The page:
But the state continues to up the ante and is already carrying out reprisals against workers who refuse to work. “The shutdown of enterprises is not only a decline in wages, loss of markets and the closure of production facilities, unemployment, a fall in the ruble and a rise in prices. Who and what will say to those who have lost their jobs when a budget clinic or school is closed near their home? One day a communal apartment will double in size, and no one will take out garbage from the yard for weeks,” warned the State Secretary of the Security Council of Belarus Andrei Ravkov, who has just been replaced as Lukashenko shores up his control over the security organs.
Part of the problem is while workers' unions have always been around, they were developed as another mechanism of control and were a throwback to Soviet-era unions that were designed to give the veneer of a “Workers' Paradise” rather than be truly representative bodies of the workers’ interests.
Workers have come out on strike as individuals, appalled at the mistreatment of the people by the police, rather than being taken out on strike by national level union organisations. As a result, the strikers are vulnerable to threats by the enterprise managers who remain loyal to the state and who are singling out the most vociferous strikers for punishment and dismissal. In other reported incidents workers have simply been locked in on shop floors and not allowed to leave the work place.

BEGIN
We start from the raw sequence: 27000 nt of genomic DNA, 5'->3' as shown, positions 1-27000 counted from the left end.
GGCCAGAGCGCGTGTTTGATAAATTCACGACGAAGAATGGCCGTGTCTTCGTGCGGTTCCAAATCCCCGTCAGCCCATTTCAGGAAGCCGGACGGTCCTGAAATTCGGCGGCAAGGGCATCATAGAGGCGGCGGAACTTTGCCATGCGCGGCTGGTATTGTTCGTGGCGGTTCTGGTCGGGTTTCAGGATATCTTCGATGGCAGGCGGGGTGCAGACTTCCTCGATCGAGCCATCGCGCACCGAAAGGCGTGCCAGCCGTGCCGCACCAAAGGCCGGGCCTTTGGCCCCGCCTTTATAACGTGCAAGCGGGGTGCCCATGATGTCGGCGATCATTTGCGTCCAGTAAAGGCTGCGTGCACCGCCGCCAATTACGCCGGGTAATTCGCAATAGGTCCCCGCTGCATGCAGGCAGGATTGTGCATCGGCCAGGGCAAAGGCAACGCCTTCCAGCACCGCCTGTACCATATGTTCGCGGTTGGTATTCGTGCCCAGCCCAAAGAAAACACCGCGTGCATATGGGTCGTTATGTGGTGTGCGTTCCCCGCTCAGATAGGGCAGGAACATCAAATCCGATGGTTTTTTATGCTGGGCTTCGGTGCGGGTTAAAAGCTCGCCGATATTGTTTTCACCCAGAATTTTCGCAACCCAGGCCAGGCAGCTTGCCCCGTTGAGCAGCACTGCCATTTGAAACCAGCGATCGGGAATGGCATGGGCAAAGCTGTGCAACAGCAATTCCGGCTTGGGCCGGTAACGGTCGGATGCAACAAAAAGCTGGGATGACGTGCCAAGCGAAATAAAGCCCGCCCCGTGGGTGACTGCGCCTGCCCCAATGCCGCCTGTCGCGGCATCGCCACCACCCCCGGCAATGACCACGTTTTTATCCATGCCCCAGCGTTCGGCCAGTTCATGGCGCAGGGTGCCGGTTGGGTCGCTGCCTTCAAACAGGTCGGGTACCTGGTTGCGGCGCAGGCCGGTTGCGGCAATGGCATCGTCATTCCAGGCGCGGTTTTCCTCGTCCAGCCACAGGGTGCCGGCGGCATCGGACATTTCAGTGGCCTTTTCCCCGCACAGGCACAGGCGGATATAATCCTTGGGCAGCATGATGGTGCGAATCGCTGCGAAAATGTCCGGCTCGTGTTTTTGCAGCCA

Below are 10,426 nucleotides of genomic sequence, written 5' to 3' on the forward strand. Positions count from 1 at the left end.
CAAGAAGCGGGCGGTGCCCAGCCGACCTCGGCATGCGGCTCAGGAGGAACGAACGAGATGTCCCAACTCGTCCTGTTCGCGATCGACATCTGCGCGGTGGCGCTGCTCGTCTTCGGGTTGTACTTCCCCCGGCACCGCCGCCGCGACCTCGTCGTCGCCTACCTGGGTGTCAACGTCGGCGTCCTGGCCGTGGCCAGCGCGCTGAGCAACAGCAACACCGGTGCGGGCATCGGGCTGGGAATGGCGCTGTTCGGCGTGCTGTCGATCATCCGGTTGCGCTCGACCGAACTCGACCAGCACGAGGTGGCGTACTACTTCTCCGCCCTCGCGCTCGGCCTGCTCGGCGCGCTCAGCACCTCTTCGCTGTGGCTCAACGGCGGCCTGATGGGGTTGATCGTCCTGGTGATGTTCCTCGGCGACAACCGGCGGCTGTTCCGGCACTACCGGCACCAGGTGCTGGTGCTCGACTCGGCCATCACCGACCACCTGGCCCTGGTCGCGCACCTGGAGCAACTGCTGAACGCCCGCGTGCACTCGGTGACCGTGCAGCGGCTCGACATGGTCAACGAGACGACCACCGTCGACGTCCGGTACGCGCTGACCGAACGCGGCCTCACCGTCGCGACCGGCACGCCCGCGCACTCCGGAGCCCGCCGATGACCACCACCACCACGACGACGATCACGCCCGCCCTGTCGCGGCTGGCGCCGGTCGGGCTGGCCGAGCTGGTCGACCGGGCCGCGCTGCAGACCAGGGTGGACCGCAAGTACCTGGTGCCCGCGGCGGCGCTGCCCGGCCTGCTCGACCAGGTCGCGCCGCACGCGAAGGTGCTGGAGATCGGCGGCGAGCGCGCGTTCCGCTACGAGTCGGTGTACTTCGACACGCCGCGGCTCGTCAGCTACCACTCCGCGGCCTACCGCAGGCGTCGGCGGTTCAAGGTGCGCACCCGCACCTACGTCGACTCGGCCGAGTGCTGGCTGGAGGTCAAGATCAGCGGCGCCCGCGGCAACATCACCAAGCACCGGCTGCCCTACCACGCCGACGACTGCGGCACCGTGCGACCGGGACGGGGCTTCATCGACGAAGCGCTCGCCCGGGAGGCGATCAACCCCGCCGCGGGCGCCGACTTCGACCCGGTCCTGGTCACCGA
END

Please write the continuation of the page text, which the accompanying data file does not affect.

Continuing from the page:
Another tactic employed by workers to avoid retribution but nevertheless cause the state problems is the “Italian strike”, where they go to their work places but basically do nothing. However, it appears this tactic too has failed to catch on and has not been effective.
According to IMF estimates, state-owned enterprises create more than 30% of added value in the country's economy, which is significantly higher than in other Eastern European countries; for comparison SOEs account for 10% of GDP and in Russia 15%, according to RBC. According to the National Statistical Committee of Belarus (Belstat), at the end of March 2020 the state owned 3,220 legal entities and employed 1.25mn people from a total population of just under 10mn, or 42.8% of the total working population.
RBC concludes that much of the strikes are actually protests and the strike movement has not gained a critical mass that would put the government under sufficient pressure to force it into negotiations. Moreover, as time passes the authorities' pushback is already effectively undermining the movement as the most militant workers are removed.